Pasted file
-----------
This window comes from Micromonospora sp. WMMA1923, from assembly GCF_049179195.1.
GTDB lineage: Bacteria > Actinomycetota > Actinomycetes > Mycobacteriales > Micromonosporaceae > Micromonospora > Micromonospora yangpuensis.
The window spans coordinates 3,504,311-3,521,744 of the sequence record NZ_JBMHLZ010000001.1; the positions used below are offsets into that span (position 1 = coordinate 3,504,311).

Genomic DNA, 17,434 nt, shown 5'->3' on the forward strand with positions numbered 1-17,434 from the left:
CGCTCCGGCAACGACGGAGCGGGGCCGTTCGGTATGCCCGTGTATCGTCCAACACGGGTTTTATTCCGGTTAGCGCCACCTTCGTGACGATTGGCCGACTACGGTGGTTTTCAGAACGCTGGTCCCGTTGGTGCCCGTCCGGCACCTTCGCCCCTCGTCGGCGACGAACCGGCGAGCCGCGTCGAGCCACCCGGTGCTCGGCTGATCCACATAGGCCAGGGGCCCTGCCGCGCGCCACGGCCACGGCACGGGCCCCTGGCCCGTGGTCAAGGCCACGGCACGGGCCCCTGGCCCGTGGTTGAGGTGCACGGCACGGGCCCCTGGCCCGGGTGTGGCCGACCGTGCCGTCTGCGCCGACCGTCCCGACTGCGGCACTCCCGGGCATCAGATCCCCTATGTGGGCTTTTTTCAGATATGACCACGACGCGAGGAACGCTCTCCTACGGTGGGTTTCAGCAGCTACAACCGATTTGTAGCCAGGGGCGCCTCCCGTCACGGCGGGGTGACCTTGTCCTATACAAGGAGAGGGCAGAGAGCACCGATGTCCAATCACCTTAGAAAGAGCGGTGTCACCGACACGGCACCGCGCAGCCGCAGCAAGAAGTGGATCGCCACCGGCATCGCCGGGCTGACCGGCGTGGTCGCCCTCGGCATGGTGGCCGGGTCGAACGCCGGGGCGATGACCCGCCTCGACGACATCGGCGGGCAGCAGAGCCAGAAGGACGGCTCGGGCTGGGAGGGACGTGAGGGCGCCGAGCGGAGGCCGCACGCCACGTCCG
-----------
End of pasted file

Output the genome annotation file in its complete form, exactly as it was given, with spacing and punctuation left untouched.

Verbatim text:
This window comes from Micromonospora sp. WMMA1923, from assembly GCF_049179195.1.
GTDB lineage: Bacteria > Actinomycetota > Actinomycetes > Mycobacteriales > Micromonosporaceae > Micromonospora > Micromonospora yangpuensis.
The window spans coordinates 3,504,311-3,521,744 of the sequence record NZ_JBMHLZ010000001.1; the positions used below are offsets into that span (position 1 = coordinate 3,504,311).

Genomic DNA, 17,434 nt, shown 5'->3' on the forward strand with positions numbered 1-17,434 from the left:
CGCTCCGGCAACGACGGAGCGGGGCCGTTCGGTATGCCCGTGTATCGTCCAACACGGGTTTTATTCCGGTTAGCGCCACCTTCGTGACGATTGGCCGACTACGGTGGTTTTCAGAACGCTGGTCCCGTTGGTGCCCGTCCGGCACCTTCGCCCCTCGTCGGCGACGAACCGGCGAGCCGCGTCGAGCCACCCGGTGCTCGGCTGATCCACATAGGCCAGGGGCCCTGCCGCGCGCCACGGCCACGGCACGGGCCCCTGGCCCGTGGTCAAGGCCACGGCACGGGCCCCTGGCCCGTGGTTGAGGTGCACGGCACGGGCCCCTGGCCCGGGTGTGGCCGACCGTGCCGTCTGCGCCGACCGTCCCGACTGCGGCACTCCCGGGCATCAGATCCCCTATGTGGGCTTTTTTCAGATATGACCACGACGCGAGGAACGCTCTCCTACGGTGGGTTTCAGCAGCTACAACCGATTTGTAGCCAGGGGCGCCTCCCGTCACGGCGGGGTGACCTTGTCCTATACAAGGAGAGGGCAGAGAGCACCGATGTCCAATCACCTTAGAAAGAGCGGTGTCACCGACACGGCACCGCGCAGCCGCAGCAAGAAGTGGATCGCCACCGGCATCGCCGGGCTGACCGGCGTGGTCGCCCTCGGCATGGTGGCCGGGTCGAACGCCGGGGCGATGACCCGCCTCGACGACATCGGCGGGCAGCAGAGCCAGAAGGACGGCTCGGGCTGGGAGGGACGTGAGGGCGCCGAGCGGAGGCCGCACGCCACGTCCG